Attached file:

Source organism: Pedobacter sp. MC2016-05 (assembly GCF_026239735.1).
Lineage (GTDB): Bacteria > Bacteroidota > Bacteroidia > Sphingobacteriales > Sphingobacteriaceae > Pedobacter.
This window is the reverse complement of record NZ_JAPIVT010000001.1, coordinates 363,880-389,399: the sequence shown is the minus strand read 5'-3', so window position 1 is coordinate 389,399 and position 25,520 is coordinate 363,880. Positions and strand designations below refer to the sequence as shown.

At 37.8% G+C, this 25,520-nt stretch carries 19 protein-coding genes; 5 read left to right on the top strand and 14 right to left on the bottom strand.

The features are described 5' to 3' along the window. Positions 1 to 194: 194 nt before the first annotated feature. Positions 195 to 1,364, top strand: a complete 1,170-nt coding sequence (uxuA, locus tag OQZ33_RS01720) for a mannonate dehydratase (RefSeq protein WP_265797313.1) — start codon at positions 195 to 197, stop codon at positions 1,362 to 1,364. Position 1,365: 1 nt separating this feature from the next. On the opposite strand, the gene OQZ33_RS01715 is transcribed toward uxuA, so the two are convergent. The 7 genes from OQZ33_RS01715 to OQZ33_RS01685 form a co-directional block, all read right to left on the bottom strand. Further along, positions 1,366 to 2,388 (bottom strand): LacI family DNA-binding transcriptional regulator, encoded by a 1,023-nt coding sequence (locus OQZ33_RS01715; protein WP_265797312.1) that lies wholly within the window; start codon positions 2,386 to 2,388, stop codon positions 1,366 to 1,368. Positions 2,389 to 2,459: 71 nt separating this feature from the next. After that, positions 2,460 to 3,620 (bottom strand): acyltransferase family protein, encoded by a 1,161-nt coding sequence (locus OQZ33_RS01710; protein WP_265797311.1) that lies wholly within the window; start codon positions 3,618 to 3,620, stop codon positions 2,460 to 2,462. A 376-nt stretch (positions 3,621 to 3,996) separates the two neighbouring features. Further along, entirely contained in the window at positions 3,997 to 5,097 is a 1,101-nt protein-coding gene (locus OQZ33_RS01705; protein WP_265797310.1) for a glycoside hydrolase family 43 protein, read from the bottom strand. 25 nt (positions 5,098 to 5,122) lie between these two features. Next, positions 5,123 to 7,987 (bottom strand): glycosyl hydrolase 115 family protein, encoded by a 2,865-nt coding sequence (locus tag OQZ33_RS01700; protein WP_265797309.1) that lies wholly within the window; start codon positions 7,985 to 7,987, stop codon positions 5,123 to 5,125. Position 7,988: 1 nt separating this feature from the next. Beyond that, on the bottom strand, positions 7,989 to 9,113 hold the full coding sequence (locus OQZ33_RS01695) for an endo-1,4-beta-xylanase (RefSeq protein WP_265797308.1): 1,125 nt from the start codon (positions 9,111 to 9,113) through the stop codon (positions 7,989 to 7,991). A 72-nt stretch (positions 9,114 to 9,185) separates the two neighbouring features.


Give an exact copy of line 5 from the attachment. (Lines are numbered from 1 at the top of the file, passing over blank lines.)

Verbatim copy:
The features are described 5' to 3' along the window. Positions 1 to 194: 194 nt before the first annotated feature. Positions 195 to 1,364, top strand: a complete 1,170-nt coding sequence (uxuA, locus tag OQZ33_RS01720) for a mannonate dehydratase (RefSeq protein WP_265797313.1) — start codon at positions 195 to 197, stop codon at positions 1,362 to 1,364. Position 1,365: 1 nt separating this feature from the next. On the opposite strand, the gene OQZ33_RS01715 is transcribed toward uxuA, so the two are convergent. The 7 genes from OQZ33_RS01715 to OQZ33_RS01685 form a co-directional block, all read right to left on the bottom strand. Further along, positions 1,366 to 2,388 (bottom strand): LacI family DNA-binding transcriptional regulator, encoded by a 1,023-nt coding sequence (locus OQZ33_RS01715; protein WP_265797312.1) that lies wholly within the window; start codon positions 2,386 to 2,388, stop codon positions 1,366 to 1,368. Positions 2,389 to 2,459: 71 nt separating this feature from the next. After that, positions 2,460 to 3,620 (bottom strand): acyltransferase family protein, encoded by a 1,161-nt coding sequence (locus OQZ33_RS01710; protein WP_265797311.1) that lies wholly within the window; start codon positions 3,618 to 3,620, stop codon positions 2,460 to 2,462. A 376-nt stretch (positions 3,621 to 3,996) separates the two neighbouring features. Further along, entirely contained in the window at positions 3,997 to 5,097 is a 1,101-nt protein-coding gene (locus OQZ33_RS01705; protein WP_265797310.1) for a glycoside hydrolase family 43 protein, read from the bottom strand. 25 nt (positions 5,098 to 5,122) lie between these two features. Next, positions 5,123 to 7,987 (bottom strand): glycosyl hydrolase 115 family protein, encoded by a 2,865-nt coding sequence (locus tag OQZ33_RS01700; protein WP_265797309.1) that lies wholly within the window; start codon positions 7,985 to 7,987, stop codon positions 5,123 to 5,125. Position 7,988: 1 nt separating this feature from the next. Beyond that, on the bottom strand, positions 7,989 to 9,113 hold the full coding sequence (locus OQZ33_RS01695) for an endo-1,4-beta-xylanase (RefSeq protein WP_265797308.1): 1,125 nt from the start codon (positions 9,111 to 9,113) through the stop codon (positions 7,989 to 7,991). A 72-nt stretch (positions 9,114 to 9,185) separates the two neighbouring features.